Now that diplomatic ties between the United States and Cuba have been restored, some Americans are paying a visit to the country that for decades was off limits to U.S. travelers. That includes a trio of teachers from University Lake School. A group of students from the school are scheduled to do the same in the spring.
ULS Spanish teachers Ann Mocchi and Robynn Horner along with sixth grade teacher Jen Putnam led a group of 22 adults, including ULS parents and recent graduates, on a trip to the recently-opened country in conjunction with the educational travel company EF Educational Tours.
The July 27 – August 4 trip involved meeting artists, musicians, community organizers and naturalists.
It was a reconnaissance mission of sorts; ULS will be offering Upper School students the opportunity to travel to Cuba in the spring of 2017 as part of an intersession program and faculty members wanted to assess the safety and learning opportunities available.
The Cuba the teachers saw was in some cases not the Cuba they expected to see.
For example, Mocchi said she expected to encounter an Anti-American sentiment, but that wasn’t the case.
“People were eager to talk to us, laugh, and share their stories,” Mocchi said.
“The most surprising thing to me was how freely the people shared their opinions with us and also how warmly we were received by the Cuban people,” Horner said. “We were told time and again that the Cuban people like and identify with the American people.”
Mocchi said the aspect of the trip that has stayed with her the longest is the overwhelming sense of living history that pulses through every Cuban street, building and plaza.
“That heady sense of stepping back in time is not overplayed in the media,” Mocchi said. “In Havana, there are so many colorful vestiges of both the Cold War and the Mafia heydays, while in smaller cities farther afield like Trinidad and Cienfuegos, it’s all about Spanish and French colonialism. Not everything is in ruins, but there is a crumbling elegance that fires the imagination.”
The U.S. severed diplomatic ties with Cuba in 1961, but over the last several years things have changed. Diplomatic relations have been restored; President Obama’s March 2016 visit to Cuba was the first by a sitting president in over 85 years.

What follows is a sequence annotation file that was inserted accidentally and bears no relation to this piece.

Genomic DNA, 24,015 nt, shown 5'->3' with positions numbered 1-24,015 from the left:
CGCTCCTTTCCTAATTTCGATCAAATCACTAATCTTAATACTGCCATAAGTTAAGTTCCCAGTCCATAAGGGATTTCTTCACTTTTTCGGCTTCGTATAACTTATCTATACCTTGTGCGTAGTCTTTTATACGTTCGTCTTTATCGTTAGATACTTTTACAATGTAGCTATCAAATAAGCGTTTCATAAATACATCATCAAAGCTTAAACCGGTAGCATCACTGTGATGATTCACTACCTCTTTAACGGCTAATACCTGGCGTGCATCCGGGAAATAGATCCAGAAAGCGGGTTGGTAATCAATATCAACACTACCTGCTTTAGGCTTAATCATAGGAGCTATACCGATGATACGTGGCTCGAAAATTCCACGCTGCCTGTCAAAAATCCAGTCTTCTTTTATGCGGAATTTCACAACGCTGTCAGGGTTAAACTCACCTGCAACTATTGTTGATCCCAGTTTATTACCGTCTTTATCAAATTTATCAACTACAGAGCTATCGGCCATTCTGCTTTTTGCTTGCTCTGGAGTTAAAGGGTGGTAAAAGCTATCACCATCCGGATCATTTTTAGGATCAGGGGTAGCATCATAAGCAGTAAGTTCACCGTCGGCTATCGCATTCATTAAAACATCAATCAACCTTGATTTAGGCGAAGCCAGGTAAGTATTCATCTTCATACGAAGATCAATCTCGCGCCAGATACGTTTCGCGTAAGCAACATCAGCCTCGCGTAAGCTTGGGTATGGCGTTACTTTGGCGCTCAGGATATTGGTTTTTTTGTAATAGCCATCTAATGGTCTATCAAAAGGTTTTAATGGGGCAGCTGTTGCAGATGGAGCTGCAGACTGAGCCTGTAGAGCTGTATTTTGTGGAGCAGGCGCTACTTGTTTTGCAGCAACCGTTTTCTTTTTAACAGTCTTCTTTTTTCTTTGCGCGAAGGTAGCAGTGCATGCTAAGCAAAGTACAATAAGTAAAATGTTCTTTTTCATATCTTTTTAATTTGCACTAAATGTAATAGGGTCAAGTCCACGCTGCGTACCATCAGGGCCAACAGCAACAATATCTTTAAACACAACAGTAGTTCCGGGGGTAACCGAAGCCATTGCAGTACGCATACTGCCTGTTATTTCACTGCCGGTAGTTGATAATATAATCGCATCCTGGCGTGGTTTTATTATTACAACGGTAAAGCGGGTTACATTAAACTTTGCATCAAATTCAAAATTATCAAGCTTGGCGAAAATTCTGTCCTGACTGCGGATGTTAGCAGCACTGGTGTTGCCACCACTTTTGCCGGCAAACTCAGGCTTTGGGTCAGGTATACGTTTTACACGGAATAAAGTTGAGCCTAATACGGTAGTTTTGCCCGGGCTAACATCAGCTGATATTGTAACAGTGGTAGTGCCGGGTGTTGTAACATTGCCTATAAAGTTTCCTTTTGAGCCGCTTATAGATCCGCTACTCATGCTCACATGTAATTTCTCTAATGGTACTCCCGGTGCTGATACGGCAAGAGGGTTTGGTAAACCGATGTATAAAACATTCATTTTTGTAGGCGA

Horner said it was very surprising to see how the people in the countryside were living – very few automobiles, mostly horse and buggy, and people working their fields with very basic implements.
“One of our guides said the people in the country are 50 years behind the rest of the world,” Horner said. “I would have to say though, one of the most surprising things was the joy, gentleness and vibrant culture that exists despite a very unstable economy.”
Horner talked about what she hopes students will learn when they make the trip in the spring.
“I hope the students will gain greater empathy for others, that they will be able to see that it is possible to be happy without all the “stuff,” that they will realize how fortunate they are to have so many opportunities and liberties, and that they will gain an appreciation for democracy.”
Mocchi said it’s important to teach kids to question everything they learn, read and hear, and one way to do that is to get out into the world and experience life through your five senses and begin to analyze situations for yourself.
“There is still a lot of fear out there about what Cuba is and isn’t, as well as the many black and white perceptions about who is right and who is wrong,” Mocchi said. “Traveling to Cuba is one way for students to begin to peel back the layers of suspicion, deceit and propaganda on both sides.”
University Lake School spring intersession is a concentrated, week-long study of a topic. There are usually multiple travel abroad courses offered during intersession with at least one Spanish-speaking country option.
Horner said each year the Spanish department chooses one culture to study and the whole school explores the same theme. Last year students studied Peru. This year the focus will be Cuba, so the social studies and history classes that explore communism will include Cuba in their studies.
Bob Dohr, Lake Country Now
August 23, 2016